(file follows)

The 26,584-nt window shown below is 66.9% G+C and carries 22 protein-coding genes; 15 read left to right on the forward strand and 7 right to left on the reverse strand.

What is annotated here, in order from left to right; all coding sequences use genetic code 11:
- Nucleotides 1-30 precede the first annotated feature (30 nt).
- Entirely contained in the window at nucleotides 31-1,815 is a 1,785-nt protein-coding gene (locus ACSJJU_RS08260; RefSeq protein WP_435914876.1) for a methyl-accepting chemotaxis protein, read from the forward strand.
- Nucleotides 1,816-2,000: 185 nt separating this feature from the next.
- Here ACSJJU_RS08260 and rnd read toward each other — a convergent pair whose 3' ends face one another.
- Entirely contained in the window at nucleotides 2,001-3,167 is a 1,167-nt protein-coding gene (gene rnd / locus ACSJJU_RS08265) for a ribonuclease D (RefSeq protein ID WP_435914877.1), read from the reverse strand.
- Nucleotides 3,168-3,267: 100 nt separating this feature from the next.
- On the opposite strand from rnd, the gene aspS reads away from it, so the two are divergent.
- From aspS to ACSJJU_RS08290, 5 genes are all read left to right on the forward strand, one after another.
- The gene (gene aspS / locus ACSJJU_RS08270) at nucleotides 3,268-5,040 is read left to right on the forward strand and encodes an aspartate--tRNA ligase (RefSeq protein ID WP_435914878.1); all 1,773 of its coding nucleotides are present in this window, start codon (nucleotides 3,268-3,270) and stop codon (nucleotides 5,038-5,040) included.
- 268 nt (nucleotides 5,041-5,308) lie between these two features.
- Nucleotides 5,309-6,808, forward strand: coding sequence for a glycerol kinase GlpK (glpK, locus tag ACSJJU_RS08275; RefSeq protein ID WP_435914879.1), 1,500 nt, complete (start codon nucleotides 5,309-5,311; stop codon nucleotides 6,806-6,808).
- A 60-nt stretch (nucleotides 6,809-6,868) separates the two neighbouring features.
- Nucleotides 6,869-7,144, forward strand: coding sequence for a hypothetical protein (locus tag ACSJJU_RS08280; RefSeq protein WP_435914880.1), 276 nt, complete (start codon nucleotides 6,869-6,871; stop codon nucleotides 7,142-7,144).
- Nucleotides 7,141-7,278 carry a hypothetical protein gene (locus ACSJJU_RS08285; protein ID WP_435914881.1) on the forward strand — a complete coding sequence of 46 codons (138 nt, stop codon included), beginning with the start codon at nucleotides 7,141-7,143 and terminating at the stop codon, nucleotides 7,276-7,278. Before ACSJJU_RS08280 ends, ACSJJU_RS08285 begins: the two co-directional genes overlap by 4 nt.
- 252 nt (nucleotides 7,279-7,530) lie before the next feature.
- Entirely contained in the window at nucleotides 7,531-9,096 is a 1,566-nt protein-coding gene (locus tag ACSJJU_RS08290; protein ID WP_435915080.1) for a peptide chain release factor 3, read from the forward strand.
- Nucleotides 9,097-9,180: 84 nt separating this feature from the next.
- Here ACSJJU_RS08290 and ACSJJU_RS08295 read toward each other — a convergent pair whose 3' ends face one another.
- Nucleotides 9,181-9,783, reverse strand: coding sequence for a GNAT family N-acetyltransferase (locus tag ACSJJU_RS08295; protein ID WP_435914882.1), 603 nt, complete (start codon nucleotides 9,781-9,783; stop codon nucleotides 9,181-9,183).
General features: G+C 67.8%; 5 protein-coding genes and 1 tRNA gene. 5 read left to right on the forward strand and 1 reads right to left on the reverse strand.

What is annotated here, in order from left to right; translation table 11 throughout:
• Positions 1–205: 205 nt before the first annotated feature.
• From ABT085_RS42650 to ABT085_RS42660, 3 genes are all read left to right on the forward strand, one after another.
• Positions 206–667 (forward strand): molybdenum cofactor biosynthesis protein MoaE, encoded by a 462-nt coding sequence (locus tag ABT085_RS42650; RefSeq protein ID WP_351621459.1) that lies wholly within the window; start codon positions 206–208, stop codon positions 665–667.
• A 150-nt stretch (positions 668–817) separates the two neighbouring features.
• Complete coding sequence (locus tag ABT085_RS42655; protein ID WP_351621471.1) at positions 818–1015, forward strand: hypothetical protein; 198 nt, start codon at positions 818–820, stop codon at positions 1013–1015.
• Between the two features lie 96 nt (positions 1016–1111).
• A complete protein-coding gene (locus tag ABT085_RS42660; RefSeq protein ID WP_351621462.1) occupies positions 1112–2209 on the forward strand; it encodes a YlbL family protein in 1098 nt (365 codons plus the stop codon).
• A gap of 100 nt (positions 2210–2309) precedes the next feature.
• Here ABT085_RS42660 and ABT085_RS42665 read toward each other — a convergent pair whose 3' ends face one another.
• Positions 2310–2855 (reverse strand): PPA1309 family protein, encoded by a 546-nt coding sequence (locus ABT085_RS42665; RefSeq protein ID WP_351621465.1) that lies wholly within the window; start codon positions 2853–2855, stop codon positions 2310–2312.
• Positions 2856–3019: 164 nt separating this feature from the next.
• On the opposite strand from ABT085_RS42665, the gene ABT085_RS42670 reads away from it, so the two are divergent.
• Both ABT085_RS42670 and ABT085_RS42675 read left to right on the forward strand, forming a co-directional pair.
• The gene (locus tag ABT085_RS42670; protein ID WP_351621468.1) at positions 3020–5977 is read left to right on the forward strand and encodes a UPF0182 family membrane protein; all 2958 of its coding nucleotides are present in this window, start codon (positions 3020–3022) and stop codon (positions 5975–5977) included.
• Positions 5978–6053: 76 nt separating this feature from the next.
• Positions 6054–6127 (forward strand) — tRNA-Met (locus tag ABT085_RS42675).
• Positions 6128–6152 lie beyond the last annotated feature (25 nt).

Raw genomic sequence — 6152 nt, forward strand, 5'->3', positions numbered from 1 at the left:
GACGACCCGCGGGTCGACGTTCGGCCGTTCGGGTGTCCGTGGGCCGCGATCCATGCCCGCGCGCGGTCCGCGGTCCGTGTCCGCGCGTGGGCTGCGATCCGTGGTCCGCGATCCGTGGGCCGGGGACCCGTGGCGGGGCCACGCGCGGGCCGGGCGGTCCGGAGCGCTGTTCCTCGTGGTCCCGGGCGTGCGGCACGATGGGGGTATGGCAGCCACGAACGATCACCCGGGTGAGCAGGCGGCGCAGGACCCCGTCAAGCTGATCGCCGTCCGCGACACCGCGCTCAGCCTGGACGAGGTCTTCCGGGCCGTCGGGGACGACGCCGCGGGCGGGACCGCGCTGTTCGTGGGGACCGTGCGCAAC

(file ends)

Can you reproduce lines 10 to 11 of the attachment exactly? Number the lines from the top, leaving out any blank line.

- From aspS to ACSJJU_RS08290, 5 genes are all read left to right on the forward strand, one after another.
- The gene (gene aspS / locus ACSJJU_RS08270) at nucleotides 3,268-5,040 is read left to right on the forward strand and encodes an aspartate--tRNA ligase (RefSeq protein ID WP_435914878.1); all 1,773 of its coding nucleotides are present in this window, start codon (nucleotides 3,268-3,270) and stop codon (nucleotides 5,038-5,040) included.